When should I keep my child home from school:

  • Vomiting, and/or diarrhea within the past 24 hours
  • Fever of 100 degrees or higher within the past 24 hours (should be fever free without medication for 24 hours)
  • Undiagnosed rash
  • Persistent cough
  • Sore throat
  • Antibiotics for an infection (should be home the first 24 hours on medication)

Guide to Childhood Illness


The flu (influenza) season is upon us and it includes seasonal flu as well as the H1N1 flu. The symptoms are the same for both types of influenza and include fever, headache, extreme tiredness, dry cough, sore throat, runny or stuffy nose, chills, muscle aches and sometimes diarrhea and vomiting. Remember that both seasonal flu and the H1N1 flu are VIRUSES, not bacteria and therefore, antibiotics are not helpful in treating these illnesses. Antiviral medications may be helpful in treating influenza and you might ask your physician about these medications (they are most helpful if started within the first 2 days of getting sick). Seasonal flu and the H1N1 flu are spread by direct and droplet contact including coughing and sneezing.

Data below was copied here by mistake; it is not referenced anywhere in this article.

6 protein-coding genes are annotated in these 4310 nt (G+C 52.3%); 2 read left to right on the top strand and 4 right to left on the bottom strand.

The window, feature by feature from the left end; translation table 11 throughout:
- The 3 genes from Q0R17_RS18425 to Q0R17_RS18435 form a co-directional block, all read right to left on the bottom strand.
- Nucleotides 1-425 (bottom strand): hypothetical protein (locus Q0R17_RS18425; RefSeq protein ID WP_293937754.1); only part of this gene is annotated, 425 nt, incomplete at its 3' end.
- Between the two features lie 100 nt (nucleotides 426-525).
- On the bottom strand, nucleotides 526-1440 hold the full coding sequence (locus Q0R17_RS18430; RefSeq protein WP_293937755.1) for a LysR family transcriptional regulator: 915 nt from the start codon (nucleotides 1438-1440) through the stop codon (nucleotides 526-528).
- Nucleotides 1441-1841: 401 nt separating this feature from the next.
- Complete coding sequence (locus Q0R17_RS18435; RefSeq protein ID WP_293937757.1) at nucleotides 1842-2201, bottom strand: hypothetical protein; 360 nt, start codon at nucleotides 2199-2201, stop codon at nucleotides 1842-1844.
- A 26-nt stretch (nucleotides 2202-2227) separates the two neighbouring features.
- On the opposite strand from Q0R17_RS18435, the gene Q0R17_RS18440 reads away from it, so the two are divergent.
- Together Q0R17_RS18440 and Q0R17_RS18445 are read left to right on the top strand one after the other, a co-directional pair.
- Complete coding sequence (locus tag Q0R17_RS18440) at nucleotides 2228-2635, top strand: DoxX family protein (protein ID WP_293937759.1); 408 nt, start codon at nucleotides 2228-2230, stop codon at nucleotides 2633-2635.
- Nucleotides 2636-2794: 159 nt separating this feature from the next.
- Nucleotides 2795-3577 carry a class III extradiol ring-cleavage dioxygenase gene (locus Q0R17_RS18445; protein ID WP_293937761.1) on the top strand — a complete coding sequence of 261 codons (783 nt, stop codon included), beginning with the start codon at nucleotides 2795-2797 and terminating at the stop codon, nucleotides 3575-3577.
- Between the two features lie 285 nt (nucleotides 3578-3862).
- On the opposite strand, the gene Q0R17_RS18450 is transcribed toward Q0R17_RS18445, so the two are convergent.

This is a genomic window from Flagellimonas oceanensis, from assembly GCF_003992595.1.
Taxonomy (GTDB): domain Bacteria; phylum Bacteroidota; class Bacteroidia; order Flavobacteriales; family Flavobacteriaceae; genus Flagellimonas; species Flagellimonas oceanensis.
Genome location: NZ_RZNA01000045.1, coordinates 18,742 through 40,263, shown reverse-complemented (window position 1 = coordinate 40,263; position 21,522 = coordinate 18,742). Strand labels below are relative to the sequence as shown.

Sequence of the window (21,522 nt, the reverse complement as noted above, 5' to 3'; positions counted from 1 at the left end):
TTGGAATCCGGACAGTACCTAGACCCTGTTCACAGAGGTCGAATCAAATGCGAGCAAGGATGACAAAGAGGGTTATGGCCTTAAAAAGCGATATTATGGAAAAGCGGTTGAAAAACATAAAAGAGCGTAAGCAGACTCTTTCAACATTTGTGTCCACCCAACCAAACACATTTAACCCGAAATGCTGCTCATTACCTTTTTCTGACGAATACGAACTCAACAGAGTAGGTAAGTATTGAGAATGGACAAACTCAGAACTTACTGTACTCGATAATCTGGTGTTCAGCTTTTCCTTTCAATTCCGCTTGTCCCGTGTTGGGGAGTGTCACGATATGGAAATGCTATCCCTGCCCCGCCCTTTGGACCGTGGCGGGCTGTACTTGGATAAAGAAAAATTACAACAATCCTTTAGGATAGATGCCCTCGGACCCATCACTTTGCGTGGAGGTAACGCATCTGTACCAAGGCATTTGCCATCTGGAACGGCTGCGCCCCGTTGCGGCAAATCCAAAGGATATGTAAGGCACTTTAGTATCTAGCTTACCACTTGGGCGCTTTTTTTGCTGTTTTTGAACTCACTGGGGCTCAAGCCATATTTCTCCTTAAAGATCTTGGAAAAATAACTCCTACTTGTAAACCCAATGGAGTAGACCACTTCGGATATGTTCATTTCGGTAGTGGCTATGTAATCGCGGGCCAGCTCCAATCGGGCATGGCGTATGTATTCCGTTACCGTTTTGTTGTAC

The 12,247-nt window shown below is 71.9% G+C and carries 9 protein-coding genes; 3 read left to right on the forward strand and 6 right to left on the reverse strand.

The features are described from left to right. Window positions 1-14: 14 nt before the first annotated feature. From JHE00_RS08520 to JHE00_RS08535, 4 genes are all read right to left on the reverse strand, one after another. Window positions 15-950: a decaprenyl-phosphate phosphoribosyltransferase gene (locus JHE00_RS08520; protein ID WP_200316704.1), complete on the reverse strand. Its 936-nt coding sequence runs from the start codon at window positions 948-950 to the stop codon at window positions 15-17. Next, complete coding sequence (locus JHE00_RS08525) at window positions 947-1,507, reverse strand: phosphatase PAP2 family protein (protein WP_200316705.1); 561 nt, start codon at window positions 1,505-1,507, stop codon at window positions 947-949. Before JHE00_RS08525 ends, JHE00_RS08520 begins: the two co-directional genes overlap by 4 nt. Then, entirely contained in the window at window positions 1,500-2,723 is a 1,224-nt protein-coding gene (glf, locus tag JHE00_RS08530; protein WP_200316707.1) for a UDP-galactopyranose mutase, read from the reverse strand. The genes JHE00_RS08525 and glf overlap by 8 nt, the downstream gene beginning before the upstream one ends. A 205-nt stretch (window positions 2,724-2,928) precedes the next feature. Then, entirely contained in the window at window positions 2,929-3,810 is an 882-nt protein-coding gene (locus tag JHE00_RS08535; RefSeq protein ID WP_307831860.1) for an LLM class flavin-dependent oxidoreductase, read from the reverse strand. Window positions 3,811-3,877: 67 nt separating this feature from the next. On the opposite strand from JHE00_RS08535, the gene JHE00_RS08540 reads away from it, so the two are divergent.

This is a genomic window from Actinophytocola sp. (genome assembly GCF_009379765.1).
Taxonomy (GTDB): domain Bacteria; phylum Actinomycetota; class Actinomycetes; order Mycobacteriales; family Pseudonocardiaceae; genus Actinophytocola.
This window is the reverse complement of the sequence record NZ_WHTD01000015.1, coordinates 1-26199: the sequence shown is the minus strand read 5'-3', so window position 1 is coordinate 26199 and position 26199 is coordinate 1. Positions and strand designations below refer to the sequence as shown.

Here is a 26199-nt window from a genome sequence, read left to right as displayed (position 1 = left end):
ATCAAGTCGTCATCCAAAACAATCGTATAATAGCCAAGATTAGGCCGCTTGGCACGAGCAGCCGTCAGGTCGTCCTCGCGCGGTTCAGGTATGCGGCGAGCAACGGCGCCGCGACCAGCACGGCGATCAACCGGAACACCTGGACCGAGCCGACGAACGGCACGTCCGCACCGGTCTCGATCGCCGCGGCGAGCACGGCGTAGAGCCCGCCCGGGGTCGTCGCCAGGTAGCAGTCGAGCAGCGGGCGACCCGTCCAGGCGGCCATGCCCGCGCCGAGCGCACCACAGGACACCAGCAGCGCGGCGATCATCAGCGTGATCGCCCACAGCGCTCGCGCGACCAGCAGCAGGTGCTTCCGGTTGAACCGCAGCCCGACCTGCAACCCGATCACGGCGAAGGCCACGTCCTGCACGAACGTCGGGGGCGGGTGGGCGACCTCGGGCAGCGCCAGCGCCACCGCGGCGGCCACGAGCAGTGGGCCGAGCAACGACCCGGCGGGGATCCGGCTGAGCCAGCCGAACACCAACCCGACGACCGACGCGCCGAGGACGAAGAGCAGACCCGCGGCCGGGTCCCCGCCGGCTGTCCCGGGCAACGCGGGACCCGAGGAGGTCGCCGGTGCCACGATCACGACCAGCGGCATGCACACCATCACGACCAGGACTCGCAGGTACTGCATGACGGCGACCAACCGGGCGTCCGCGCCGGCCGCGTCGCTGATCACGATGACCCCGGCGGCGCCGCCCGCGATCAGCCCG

Fighting the Flu includes the 3C's:

  1. Cover your cough. Use a tissue or your sleeve/elbow.
  2. Clean your hands-rubbing 20 seconds with a soapy lather or alcohol-based hand sanitizer.
  3. Contain germs. Stay home when sick with the above symptoms.

It is also important to have family members immunized with the seasonal influenza vaccination and if available, the H1N1 vaccination.

Please observe your child closely for these symptoms. If your child is experiencing these symptoms, please check their temperature-it is important this flu season. Students complaining of these symptoms and/or that have an oral temperature of 100 degrees or higher, need to be kept at home and not sent to school. Students need to be fever free for 24 hours without fever reducing medications, such as Ibuprofen and Tylenol.